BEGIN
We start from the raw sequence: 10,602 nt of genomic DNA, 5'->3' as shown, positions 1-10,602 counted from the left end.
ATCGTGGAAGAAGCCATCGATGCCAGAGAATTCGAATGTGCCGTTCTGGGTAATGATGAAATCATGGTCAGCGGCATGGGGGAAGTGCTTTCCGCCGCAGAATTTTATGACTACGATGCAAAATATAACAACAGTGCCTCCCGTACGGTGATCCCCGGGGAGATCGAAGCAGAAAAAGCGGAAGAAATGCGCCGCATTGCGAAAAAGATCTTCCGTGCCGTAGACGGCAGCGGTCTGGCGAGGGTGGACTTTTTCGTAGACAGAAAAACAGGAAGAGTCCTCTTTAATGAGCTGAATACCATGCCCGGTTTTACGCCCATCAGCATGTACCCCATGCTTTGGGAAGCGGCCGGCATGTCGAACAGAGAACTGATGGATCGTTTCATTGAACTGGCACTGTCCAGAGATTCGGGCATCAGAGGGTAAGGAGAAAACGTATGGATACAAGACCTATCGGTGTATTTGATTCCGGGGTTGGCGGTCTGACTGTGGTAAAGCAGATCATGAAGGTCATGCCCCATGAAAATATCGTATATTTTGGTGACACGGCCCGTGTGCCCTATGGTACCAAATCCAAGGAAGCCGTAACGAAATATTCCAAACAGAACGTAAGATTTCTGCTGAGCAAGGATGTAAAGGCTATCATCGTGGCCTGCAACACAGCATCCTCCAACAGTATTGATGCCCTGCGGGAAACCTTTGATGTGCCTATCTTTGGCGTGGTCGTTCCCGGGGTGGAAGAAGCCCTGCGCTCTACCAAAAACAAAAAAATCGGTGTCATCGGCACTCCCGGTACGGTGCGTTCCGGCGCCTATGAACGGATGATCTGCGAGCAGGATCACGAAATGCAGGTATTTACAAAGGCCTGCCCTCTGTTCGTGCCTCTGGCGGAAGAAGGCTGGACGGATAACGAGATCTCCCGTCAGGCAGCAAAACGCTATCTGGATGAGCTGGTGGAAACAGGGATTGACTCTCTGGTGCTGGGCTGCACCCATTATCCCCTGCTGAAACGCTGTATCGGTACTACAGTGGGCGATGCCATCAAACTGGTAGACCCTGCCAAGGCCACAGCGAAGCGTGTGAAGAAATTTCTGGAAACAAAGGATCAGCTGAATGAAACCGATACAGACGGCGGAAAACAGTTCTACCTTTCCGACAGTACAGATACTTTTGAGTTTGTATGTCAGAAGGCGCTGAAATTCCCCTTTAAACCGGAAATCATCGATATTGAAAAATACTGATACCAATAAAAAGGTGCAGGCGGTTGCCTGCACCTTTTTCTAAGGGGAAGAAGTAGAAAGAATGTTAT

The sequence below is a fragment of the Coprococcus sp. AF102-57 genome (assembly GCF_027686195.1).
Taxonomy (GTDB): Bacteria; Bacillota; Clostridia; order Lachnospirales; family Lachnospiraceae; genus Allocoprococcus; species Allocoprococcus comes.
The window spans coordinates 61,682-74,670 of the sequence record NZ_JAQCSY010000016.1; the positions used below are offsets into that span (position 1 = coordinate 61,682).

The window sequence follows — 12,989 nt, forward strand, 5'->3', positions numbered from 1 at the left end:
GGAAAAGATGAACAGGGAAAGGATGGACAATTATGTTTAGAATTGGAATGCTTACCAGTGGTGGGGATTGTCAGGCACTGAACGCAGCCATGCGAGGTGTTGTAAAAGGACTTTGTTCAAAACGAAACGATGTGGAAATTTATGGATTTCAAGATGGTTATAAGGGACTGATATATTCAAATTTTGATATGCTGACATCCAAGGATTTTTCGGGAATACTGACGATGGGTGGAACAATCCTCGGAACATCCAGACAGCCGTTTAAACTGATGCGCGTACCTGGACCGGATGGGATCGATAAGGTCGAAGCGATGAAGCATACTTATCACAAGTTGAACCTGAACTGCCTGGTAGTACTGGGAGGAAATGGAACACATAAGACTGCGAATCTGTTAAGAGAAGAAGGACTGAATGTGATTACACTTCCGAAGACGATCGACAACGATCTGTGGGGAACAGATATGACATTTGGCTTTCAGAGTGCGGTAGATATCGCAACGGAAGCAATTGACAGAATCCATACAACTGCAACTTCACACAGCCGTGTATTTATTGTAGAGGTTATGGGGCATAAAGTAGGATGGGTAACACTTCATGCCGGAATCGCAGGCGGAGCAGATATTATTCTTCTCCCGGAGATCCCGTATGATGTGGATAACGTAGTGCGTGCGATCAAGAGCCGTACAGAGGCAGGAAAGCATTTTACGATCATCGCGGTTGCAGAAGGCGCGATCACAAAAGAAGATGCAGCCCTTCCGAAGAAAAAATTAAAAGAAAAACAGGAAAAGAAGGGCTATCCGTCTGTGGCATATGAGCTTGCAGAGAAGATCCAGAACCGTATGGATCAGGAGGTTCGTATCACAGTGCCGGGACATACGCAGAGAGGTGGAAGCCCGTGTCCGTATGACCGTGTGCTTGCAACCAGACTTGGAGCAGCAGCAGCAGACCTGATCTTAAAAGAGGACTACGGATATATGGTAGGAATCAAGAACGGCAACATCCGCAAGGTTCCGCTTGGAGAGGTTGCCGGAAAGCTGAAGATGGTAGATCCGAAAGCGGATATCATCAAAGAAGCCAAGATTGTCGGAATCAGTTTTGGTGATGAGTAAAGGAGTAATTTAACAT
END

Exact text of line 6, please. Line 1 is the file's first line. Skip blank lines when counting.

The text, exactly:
The window sequence follows — 12,989 nt, forward strand, 5'->3', positions numbered from 1 at the left end: